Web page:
Read What She Ate: Six Remarkable Women and the Food That Tells Their Stories Online Free - "Fascinating." Moira Hodgson, Wall Street Journal
A beloved culinary historian’s short takes on six famous women through the lens of food and cooking—what they ate and how their attitudes toward food offer surprising new insights into their lives.
Everyone eats, and food touches on every aspect of our lives—social and cultural, personal and political. Yet most biographers pay little attention to people’s attitudes toward food, as if the great and notable never bothered to think about what was on the plate in front of them. Once we ask how somebody relates to food, we find a whole world of different and provocative ways to understand her. Food stories can be as intimate and revealing as stories of love, work, or coming-of-age. Each of the six women in this entertaining group portrait was famous in her time, and most are still famous in ours; but until now, nobody has told their lives from the point of view of the kitchen and the table.
It’s a lively and unpredictable array of women; what they have in common with one another (and us) is a powerful relationship with food. They include Dorothy Wordsworth, whose food story transforms our picture of the life she shared with her famous poet brother; Rosa Lewis, the Edwardian-era Cockney caterer who cooked her way up the social ladder; Eleanor Roosevelt, First Lady and rigorous protector of the worst cook in White House history; Eva Braun, Hitler’s mistress, who challenges our warm associations of food, family, and table; Barbara Pym, whose witty books upend a host of stereotypes about postwar British cuisine; and Helen Gurley Brown, the editor of Cosmopolitan, whose commitment to “having it all” meant having almost nothing on the plate except a supersized portion of diet gelatin.
|Title||:||What She Ate: Six Remarkable Women and the Food That Tells Their Stories|
|Number of Pages||:||307 pages|
January 14, 2018
“If I eat I feel guilty. And I’d rather feel hungry.”
The above is a quote from one of the six women featured in this book – Helen Gurley Brown, editor of “Cosmopolitan,” for over thirty years. It helps highlight the difficult, complicated relationship, that so many women have with food. Author, L...
December 03, 2017
Very enjoyable. An assemblage of almost randomly chosen women from literature and history whose stories are retold by a gifted food writer. Intellectually lively and historically interesting with each section just the right length for my bedtime reading. I confess I read the section on Eva Braun(...
January 09, 2018
You never just eat. No matter how hungry you are, it's never just food.
In this vastly entertaining book, Shapiro uncovers the 'food stories' of six women: from Dorothy Wordsworth who cooked for her brother as if she were his wife, to Helen Gurley Brown who might gush about food but who never at...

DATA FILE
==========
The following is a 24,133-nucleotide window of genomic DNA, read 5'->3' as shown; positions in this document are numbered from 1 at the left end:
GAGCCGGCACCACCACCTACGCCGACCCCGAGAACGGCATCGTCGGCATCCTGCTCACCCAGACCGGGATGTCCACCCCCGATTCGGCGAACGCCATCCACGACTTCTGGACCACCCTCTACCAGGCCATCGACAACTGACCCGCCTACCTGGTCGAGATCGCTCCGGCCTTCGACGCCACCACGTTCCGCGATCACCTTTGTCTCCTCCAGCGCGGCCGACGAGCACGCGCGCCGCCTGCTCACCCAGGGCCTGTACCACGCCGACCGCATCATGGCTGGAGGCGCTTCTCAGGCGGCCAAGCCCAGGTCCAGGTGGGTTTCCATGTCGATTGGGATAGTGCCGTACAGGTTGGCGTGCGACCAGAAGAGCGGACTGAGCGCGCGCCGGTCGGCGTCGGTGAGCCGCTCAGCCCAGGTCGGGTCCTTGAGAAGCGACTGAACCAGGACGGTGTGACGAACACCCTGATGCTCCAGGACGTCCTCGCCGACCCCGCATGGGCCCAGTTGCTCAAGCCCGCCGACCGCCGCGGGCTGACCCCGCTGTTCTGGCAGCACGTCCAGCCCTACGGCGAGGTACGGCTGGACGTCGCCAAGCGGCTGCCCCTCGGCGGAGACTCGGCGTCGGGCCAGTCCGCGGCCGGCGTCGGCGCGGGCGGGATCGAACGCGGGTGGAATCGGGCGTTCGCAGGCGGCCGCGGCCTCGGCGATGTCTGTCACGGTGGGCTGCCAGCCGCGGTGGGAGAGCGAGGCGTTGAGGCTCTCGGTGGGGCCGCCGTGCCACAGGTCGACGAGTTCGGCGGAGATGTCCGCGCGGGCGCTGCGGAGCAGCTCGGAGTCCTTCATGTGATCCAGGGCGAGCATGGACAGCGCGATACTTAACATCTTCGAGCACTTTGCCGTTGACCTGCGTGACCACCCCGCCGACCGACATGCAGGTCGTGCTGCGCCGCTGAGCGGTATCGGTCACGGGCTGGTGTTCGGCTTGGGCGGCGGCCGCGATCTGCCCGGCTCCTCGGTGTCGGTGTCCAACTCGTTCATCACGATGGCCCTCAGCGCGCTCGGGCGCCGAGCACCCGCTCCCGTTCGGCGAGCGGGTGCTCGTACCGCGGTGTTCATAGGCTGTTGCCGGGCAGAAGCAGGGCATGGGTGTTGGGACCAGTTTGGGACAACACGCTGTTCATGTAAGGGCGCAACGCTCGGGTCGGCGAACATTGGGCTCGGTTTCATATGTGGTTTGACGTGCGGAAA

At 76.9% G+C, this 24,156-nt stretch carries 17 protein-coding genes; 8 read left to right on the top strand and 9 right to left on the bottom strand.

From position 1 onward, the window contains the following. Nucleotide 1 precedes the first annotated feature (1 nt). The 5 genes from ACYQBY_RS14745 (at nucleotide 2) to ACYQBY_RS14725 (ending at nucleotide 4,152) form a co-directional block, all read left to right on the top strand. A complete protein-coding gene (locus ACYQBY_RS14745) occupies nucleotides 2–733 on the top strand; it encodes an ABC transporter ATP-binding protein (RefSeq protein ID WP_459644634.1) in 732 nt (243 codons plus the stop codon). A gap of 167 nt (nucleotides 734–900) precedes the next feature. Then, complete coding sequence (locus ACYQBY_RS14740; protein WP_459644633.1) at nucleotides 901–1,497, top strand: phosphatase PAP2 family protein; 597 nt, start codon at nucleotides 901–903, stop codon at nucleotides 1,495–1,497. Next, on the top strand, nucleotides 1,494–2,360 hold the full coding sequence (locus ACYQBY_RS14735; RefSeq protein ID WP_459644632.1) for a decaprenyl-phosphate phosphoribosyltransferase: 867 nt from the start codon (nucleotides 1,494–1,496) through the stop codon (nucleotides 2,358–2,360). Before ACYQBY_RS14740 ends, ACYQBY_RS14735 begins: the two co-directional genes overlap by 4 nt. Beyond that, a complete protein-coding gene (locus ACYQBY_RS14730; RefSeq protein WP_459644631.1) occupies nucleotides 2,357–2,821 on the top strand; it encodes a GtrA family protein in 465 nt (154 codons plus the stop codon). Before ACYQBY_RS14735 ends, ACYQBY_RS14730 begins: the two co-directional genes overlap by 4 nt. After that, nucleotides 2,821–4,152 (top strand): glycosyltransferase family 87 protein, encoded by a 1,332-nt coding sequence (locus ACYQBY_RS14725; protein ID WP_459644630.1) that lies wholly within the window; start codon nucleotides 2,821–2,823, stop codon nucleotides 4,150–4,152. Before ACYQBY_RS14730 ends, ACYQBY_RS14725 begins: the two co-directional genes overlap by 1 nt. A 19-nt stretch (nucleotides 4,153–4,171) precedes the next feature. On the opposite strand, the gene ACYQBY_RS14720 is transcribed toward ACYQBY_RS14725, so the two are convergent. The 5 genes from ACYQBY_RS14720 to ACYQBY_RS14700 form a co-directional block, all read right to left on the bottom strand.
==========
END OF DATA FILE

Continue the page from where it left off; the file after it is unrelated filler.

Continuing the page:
July 13, 2017
July 15, 2017
Laura Shapiro delves into lives of six famous women, many of whom are known to history even here in the 21st century. Beginning with Dorothy Wordsworth, the sister of the poet Wordsworth and their early lives together. Dorothy thinks more of her brother than of herself, reminding her brother when...
August 18, 2017
This was middle of the road for me. I enjoyed 3 of the 6 stories and ended up having to DNF the last story about Helen Gurley Brown. I couldn't read anymore about how her mindframe was "be skinny, no matter the cost." I really enjoyed Eleanor Roosevelt's story and the one about Eva Braun was inte...
August 02, 2017
What She Ate is a biography of six famous, infamous, or just plain interesting women told through the food they ate. Subjects include Dorothy Wordsworth; an 19th century caterer; Eleanor Roosevelt; Eva Braun; author Barbara Pym; and Helen Gurley Brown, editor of Cosmopolitan. Since I'm all about...
August 07, 2017
I had a hard time getting through this book, and I'm not sure why. The author had a great idea for a book, and she wrote a fairly interesting book. However, the two were not the same. Perhaps if she had titled the book "What She Served" that would have been more accurate. Even in the Afterword, w...
December 21, 2017
A somewhat dry look at an interesting topic. Worth a listen due to the historical aspect but not really about what the women ate. From a foodie perspective it’s a bit disappointing.
August 17, 2017
I thought this would be a totally different book. It wasn't that interesting and I couldn't care less about most of her 6 subject. Very disappointing. It could have been great.